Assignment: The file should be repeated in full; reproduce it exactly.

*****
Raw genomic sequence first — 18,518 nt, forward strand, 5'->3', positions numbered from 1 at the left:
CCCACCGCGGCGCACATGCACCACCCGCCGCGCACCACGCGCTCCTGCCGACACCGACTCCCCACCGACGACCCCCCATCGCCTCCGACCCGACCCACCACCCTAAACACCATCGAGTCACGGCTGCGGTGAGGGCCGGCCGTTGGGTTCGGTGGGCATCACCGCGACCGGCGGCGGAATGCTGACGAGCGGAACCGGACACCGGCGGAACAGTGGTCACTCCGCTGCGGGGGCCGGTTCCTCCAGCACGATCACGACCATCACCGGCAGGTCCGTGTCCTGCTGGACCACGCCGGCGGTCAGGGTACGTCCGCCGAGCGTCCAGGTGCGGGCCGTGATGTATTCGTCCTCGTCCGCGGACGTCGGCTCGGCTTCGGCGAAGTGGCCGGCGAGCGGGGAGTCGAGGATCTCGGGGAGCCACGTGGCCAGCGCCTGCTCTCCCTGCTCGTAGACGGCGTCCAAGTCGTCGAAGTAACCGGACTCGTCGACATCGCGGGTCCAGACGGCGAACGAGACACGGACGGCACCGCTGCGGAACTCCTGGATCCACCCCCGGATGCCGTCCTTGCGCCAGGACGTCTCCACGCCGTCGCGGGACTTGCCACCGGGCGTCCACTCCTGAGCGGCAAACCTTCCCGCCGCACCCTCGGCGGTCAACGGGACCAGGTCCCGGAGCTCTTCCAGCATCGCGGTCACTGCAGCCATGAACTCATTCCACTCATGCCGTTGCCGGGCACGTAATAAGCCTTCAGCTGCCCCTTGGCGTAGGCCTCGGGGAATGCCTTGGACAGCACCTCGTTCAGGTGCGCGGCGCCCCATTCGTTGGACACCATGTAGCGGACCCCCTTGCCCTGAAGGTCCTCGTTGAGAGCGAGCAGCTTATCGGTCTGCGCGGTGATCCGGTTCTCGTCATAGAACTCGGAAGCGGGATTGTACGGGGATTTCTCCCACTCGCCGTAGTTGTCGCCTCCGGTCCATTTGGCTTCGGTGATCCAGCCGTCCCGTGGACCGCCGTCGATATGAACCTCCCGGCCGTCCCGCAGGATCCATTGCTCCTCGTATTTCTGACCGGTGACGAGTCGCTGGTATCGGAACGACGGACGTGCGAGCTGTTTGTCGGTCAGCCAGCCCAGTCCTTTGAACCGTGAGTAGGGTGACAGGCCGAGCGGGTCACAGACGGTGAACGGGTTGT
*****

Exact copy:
Raw genomic sequence first — 18,518 nt, forward strand, 5'->3', positions numbered from 1 at the left:
CCCACCGCGGCGCACATGCACCACCCGCCGCGCACCACGCGCTCCTGCCGACACCGACTCCCCACCGACGACCCCCCATCGCCTCCGACCCGACCCACCACCCTAAACACCATCGAGTCACGGCTGCGGTGAGGGCCGGCCGTTGGGTTCGGTGGGCATCACCGCGACCGGCGGCGGAATGCTGACGAGCGGAACCGGACACCGGCGGAACAGTGGTCACTCCGCTGCGGGGGCCGGTTCCTCCAGCACGATCACGACCATCACCGGCAGGTCCGTGTCCTGCTGGACCACGCCGGCGGTCAGGGTACGTCCGCCGAGCGTCCAGGTGCGGGCCGTGATGTATTCGTCCTCGTCCGCGGACGTCGGCTCGGCTTCGGCGAAGTGGCCGGCGAGCGGGGAGTCGAGGATCTCGGGGAGCCACGTGGCCAGCGCCTGCTCTCCCTGCTCGTAGACGGCGTCCAAGTCGTCGAAGTAACCGGACTCGTCGACATCGCGGGTCCAGACGGCGAACGAGACACGGACGGCACCGCTGCGGAACTCCTGGATCCACCCCCGGATGCCGTCCTTGCGCCAGGACGTCTCCACGCCGTCGCGGGACTTGCCACCGGGCGTCCACTCCTGAGCGGCAAACCTTCCCGCCGCACCCTCGGCGGTCAACGGGACCAGGTCCCGGAGCTCTTCCAGCATCGCGGTCACTGCAGCCATGAACTCATTCCACTCATGCCGTTGCCGGGCACGTAATAAGCCTTCAGCTGCCCCTTGGCGTAGGCCTCGGGGAATGCCTTGGACAGCACCTCGTTCAGGTGCGCGGCGCCCCATTCGTTGGACACCATGTAGCGGACCCCCTTGCCCTGAAGGTCCTCGTTGAGAGCGAGCAGCTTATCGGTCTGCGCGGTGATCCGGTTCTCGTCATAGAACTCGGAAGCGGGATTGTACGGGGATTTCTCCCACTCGCCGTAGTTGTCGCCTCCGGTCCATTTGGCTTCGGTGATCCAGCCGTCCCGTGGACCGCCGTCGATATGAACCTCCCGGCCGTCCCGCAGGATCCATTGCTCCTCGTATTTCTGACCGGTGACGAGTCGCTGGTATCGGAACGACGGACGTGCGAGCTGTTTGTCGGTCAGCCAGCCCAGTCCTTTGAACCGTGAGTAGGGTGACAGGCCGAGCGGGTCACAGACGGTGAACGGGTTGT